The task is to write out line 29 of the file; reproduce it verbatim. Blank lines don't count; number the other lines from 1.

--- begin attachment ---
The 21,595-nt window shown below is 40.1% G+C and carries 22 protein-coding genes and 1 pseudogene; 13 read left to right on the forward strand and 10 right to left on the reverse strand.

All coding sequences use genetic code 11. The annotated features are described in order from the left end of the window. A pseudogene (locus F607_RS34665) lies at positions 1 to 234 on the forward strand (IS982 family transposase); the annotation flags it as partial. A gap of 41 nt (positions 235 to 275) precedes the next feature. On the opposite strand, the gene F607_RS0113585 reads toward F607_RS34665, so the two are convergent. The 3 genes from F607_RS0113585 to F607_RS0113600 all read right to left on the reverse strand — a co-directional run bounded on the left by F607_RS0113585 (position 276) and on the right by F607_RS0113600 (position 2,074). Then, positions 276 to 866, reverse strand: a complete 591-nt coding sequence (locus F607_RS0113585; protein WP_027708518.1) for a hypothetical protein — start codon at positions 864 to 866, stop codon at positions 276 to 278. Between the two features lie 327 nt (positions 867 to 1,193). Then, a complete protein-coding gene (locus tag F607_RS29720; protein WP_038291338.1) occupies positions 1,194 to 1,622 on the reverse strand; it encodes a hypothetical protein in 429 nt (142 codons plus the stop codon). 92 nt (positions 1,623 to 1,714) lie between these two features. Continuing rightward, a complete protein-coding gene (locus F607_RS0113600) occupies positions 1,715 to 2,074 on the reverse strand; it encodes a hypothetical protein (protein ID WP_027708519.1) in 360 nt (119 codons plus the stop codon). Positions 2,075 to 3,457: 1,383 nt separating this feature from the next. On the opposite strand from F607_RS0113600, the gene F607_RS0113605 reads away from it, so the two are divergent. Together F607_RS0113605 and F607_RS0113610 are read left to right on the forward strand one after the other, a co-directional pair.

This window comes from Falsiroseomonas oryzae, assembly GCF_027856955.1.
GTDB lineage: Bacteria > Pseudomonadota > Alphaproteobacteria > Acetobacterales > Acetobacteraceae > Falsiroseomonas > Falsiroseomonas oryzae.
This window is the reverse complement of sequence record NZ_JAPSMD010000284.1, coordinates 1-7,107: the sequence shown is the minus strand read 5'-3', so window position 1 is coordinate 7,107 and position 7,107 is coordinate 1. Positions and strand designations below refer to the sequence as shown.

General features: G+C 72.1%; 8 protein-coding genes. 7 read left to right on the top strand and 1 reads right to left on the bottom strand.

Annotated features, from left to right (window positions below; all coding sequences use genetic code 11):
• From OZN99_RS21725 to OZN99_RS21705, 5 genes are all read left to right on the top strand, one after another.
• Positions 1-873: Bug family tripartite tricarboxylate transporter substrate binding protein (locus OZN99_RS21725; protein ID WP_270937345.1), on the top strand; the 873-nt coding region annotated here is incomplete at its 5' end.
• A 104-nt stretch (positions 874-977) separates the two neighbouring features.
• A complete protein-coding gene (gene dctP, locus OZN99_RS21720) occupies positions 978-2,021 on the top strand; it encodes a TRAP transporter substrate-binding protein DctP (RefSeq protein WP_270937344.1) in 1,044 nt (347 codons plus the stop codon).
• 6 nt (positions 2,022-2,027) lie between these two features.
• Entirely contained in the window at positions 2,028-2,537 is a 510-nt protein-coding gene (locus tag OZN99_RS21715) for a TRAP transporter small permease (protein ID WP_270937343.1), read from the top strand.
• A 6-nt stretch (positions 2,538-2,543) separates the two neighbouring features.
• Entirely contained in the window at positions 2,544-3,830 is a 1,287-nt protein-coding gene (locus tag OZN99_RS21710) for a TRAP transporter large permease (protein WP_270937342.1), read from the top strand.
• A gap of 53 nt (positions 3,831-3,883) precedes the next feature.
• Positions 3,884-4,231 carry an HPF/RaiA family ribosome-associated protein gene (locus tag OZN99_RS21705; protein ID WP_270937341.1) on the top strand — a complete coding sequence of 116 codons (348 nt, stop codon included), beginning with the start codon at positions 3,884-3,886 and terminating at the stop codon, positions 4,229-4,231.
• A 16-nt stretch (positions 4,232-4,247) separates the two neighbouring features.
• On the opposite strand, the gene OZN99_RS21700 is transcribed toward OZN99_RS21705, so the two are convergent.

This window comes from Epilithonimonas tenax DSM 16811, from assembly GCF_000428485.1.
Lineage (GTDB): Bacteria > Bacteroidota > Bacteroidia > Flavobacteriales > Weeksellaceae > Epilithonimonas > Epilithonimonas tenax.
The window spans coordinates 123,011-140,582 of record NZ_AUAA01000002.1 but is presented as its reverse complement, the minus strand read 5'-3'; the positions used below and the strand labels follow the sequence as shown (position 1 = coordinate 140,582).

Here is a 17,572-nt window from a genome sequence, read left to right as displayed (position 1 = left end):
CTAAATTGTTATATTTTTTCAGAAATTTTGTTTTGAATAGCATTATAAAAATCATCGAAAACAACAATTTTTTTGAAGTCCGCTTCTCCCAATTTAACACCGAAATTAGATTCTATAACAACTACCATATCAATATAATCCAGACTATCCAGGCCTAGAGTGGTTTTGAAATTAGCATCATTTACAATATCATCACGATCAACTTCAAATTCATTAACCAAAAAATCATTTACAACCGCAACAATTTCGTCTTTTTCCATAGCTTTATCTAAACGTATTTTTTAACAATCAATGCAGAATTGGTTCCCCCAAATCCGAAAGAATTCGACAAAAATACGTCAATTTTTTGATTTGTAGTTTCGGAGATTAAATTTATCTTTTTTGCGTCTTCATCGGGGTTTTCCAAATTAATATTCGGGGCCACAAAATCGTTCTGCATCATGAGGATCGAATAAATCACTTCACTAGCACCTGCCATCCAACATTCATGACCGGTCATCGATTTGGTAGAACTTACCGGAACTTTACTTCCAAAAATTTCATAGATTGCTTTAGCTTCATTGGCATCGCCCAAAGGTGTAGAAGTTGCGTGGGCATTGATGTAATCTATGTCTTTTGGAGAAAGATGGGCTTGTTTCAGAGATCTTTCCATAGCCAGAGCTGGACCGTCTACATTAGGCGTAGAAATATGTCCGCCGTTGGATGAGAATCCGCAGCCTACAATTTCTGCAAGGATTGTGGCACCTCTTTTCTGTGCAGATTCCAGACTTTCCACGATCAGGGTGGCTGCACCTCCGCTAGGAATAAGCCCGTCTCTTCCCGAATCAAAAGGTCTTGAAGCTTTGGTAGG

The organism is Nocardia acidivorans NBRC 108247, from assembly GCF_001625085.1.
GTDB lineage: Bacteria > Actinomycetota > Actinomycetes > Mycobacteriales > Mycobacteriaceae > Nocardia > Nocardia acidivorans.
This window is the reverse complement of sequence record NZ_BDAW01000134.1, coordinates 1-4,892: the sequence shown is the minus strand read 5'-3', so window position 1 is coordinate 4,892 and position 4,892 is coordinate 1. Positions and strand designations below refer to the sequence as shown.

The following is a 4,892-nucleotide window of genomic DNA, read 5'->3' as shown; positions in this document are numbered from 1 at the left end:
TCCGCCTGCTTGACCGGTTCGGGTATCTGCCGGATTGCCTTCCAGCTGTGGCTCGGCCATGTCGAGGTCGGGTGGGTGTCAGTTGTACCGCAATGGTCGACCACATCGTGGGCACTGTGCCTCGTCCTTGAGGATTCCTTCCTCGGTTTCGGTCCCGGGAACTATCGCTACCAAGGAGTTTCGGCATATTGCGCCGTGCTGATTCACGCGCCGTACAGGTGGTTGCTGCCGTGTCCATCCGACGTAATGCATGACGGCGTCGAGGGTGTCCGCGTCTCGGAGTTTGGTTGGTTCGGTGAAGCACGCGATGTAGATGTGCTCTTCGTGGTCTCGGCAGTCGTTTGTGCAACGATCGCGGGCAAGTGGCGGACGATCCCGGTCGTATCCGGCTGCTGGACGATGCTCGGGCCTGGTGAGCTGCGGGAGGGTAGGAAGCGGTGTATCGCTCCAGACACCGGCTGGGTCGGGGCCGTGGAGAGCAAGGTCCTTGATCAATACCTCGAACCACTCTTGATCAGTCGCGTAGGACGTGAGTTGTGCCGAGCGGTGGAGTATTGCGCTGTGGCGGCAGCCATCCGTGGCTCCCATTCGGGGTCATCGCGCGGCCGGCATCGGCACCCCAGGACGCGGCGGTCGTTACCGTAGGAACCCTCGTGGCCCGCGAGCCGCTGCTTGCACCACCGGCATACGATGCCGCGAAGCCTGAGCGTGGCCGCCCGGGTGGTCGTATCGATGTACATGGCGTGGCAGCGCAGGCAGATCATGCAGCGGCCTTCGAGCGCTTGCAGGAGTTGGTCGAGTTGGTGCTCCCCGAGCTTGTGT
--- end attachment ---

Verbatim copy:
TCCGCCTGCTTGACCGGTTCGGGTATCTGCCGGATTGCCTTCCAGCTGTGGCTCGGCCATGTCGAGGTCGGGTGGGTGTCAGTTGTACCGCAATGGTCGACCACATCGTGGGCACTGTGCCTCGTCCTTGAGGATTCCTTCCTCGGTTTCGGTCCCGGGAACTATCGCTACCAAGGAGTTTCGGCATATTGCGCCGTGCTGATTCACGCGCCGTACAGGTGGTTGCTGCCGTGTCCATCCGACGTAATGCATGACGGCGTCGAGGGTGTCCGCGTCTCGGAGTTTGGTTGGTTCGGTGAAGCACGCGATGTAGATGTGCTCTTCGTGGTCTCGGCAGTCGTTTGTGCAACGATCGCGGGCAAGTGGCGGACGATCCCGGTCGTATCCGGCTGCTGGACGATGCTCGGGCCTGGTGAGCTGCGGGAGGGTAGGAAGCGGTGTATCGCTCCAGACACCGGCTGGGTCGGGGCCGTGGAGAGCAAGGTCCTTGATCAATACCTCGAACCACTCTTGATCAGTCGCGTAGGACGTGAGTTGTGCCGAGCGGTGGAGTATTGCGCTGTGGCGGCAGCCATCCGTGGCTCCCATTCGGGGTCATCGCGCGGCCGGCATCGGCACCCCAGGACGCGGCGGTCGTTACCGTAGGAACCCTCGTGGCCCGCGAGCCGCTGCTTGCACCACCGGCATACGATGCCGCGAAGCCTGAGCGTGGCCGCCCGGGTGGTCGTATCGATGTACATGGCGTGGCAGCGCAGGCAGATCATGCAGCGGCCTTCGAGCGCTTGCAGGAGTTGGTCGAGTTGGTGCTCCCCGAGCTTGTGT